1900-1950: a Different Bag for Each Time of the Day 

In the 20th century the handbag became a permanent fashion item. Influenced by rapid changes in art, socioeconomic trends, fashion, technology and mobility, but especially by women’s liberation, women’s handbags experienced a mushroom growth. Due to women’s increasing participation in the workforce, more practical and less whimsical bags were in demand. Leather briefcases appeared for work, whereas handy strolling bags and bags for paying visits in leather, mesh, beads or plastic were worn during the day. At night women would carry elegantly shimmering small bags, vanity cases or minaudières. There were even special opera bags with compartments for opera glasses for the theater.

Women never had a greater choice in bags than during this first half of the 20th century. Not only were there bags for each time of the day, there was also a large variety in decoration and materials. Thus, textile bags, sometimes embroidered in minute petit point with no fewer than 421 stitches per square centimeter, bags made in mesh, or from glass or polished steel beads were all the rage. The frames, decoration and materials of bags were in keeping with the styles of the time, such as Art Nouveau, Art Deco and modernism. Influenced by Art Deco’s clean lines, modern materials like aluminum and chrome, geometric forms and bright primary colors were all in vogue in the 1920s.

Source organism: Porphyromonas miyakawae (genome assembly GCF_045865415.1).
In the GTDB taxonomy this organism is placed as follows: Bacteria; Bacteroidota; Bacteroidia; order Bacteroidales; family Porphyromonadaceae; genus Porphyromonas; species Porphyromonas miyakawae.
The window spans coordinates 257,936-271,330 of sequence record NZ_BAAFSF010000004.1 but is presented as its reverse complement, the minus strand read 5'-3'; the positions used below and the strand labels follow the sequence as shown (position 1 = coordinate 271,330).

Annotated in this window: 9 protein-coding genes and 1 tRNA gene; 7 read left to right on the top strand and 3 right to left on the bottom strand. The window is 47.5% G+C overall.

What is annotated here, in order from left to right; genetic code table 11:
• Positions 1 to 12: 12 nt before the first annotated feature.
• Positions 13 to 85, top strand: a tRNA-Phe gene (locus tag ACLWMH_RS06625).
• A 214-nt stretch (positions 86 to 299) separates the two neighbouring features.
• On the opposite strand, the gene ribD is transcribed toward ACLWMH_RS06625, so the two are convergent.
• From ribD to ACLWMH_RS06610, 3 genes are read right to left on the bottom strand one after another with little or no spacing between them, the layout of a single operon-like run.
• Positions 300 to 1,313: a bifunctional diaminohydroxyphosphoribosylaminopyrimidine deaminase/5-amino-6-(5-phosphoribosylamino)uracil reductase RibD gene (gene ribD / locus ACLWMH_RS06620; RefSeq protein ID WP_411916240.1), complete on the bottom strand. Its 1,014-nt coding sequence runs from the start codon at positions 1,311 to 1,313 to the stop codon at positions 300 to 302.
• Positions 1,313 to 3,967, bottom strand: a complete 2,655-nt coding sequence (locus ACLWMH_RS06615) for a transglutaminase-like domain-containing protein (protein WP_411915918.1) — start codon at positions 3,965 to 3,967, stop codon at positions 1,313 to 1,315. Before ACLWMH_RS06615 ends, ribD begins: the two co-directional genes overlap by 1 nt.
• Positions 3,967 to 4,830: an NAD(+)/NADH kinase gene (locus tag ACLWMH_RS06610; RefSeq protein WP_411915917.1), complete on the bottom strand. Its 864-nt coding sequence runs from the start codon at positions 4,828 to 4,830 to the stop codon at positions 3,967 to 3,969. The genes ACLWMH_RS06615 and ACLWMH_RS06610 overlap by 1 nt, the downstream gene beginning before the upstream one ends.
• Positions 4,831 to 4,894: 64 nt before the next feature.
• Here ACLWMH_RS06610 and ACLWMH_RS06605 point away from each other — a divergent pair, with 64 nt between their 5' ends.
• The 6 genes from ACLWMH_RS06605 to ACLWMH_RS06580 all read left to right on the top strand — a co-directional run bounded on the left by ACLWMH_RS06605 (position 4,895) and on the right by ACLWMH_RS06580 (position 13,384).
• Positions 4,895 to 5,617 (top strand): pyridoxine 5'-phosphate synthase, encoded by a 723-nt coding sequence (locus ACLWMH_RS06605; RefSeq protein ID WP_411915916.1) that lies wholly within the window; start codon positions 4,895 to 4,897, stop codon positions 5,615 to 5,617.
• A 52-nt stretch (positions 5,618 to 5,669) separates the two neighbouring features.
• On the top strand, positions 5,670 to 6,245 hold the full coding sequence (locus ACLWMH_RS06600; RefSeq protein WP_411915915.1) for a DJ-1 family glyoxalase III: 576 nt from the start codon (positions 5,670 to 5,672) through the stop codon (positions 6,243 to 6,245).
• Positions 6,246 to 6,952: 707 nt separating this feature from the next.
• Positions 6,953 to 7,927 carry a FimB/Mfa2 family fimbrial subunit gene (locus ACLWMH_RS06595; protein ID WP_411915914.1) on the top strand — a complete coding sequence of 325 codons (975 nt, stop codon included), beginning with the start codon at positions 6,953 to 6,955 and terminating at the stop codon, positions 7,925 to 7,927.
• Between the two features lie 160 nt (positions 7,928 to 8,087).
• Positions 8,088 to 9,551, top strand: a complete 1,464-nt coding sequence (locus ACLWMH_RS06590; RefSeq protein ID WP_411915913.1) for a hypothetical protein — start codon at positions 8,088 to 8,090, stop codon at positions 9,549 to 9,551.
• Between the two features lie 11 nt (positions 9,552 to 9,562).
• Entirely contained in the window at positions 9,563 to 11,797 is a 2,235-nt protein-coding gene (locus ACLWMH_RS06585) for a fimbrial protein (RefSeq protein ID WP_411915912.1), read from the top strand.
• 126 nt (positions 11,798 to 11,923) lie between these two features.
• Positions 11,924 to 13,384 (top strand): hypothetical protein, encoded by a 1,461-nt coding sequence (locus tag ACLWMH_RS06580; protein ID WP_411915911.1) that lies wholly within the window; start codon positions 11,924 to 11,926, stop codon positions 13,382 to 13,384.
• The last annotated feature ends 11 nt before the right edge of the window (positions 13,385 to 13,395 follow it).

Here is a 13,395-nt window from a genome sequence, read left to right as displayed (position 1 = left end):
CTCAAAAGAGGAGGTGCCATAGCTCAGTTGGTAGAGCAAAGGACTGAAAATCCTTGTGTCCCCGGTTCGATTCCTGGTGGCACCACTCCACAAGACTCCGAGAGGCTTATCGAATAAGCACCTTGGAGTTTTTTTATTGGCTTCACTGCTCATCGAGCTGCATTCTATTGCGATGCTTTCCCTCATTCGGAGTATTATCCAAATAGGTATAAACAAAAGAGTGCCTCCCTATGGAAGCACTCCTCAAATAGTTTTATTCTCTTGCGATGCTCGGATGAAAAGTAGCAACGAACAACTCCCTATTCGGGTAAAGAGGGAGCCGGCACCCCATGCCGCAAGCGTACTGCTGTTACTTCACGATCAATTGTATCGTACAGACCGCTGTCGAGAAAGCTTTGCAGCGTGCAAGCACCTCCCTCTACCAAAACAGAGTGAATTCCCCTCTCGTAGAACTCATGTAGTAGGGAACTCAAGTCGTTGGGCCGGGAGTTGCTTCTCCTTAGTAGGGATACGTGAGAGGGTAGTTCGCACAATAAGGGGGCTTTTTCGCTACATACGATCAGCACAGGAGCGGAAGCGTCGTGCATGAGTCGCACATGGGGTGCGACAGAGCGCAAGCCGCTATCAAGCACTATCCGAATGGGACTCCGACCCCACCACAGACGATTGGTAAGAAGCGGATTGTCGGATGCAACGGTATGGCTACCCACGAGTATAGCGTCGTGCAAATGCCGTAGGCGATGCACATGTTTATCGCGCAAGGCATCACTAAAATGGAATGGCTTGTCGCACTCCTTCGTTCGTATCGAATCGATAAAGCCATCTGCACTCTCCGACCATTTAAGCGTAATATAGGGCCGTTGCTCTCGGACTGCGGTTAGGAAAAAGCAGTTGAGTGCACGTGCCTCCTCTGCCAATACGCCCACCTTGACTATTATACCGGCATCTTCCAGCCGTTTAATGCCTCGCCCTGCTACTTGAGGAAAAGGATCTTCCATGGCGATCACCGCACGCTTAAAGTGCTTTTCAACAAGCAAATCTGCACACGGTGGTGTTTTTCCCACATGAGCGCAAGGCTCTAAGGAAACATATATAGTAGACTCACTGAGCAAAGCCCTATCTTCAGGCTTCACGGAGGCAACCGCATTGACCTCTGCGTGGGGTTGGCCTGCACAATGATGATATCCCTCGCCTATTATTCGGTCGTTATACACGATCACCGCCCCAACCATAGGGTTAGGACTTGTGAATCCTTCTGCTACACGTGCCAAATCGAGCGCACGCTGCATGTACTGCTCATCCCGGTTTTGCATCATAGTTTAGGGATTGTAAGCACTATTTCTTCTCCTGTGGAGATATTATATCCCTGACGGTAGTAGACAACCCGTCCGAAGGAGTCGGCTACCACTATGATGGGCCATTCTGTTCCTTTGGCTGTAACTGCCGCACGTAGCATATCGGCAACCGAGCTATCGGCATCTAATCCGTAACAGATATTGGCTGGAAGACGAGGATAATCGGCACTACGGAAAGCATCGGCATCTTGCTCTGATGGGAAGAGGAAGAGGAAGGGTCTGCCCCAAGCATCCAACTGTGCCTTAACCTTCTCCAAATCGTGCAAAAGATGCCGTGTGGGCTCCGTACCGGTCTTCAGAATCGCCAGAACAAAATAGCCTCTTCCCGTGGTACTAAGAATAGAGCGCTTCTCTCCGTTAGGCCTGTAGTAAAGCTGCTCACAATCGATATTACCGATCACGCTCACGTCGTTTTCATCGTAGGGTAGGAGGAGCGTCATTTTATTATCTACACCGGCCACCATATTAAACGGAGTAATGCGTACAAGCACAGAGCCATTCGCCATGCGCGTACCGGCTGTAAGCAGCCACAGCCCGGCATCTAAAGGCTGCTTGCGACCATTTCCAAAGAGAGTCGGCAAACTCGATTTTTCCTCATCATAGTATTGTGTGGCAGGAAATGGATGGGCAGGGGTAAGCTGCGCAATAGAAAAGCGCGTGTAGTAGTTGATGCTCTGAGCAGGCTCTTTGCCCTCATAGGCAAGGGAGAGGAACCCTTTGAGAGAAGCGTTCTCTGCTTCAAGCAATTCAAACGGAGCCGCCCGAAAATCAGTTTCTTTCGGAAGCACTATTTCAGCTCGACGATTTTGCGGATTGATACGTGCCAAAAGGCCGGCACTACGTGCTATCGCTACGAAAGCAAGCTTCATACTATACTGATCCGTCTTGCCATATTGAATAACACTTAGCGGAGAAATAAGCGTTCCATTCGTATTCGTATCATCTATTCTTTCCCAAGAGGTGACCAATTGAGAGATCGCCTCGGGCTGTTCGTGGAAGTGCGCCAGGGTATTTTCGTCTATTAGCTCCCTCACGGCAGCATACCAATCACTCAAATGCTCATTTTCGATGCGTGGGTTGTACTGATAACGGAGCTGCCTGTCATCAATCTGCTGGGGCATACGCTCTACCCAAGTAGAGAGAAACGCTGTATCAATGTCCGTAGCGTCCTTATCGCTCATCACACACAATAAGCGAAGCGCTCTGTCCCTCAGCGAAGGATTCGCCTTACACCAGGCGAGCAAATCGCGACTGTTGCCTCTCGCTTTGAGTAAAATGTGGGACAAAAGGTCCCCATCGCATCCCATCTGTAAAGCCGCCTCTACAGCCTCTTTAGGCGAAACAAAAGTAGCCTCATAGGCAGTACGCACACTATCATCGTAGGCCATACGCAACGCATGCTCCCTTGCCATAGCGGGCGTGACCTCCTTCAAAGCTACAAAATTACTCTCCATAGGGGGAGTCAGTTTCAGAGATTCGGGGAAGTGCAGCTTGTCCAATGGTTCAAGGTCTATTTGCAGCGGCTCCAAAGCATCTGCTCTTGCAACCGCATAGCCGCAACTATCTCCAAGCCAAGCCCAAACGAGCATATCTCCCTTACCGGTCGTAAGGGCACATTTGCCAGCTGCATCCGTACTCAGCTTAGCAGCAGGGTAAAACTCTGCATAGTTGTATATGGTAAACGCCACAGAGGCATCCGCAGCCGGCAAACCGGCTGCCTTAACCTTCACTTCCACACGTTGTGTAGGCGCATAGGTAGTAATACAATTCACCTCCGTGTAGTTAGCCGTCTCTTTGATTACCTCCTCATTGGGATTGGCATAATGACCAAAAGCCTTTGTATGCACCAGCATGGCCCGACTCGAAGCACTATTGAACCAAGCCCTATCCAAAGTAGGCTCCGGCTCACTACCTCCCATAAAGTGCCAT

Along with the handbag the envelope bag or pochette, now called a clutch, was the most popular bag of the1920s and 1930s. Nowadays the clutch is mainly favored as a graceful evening bag.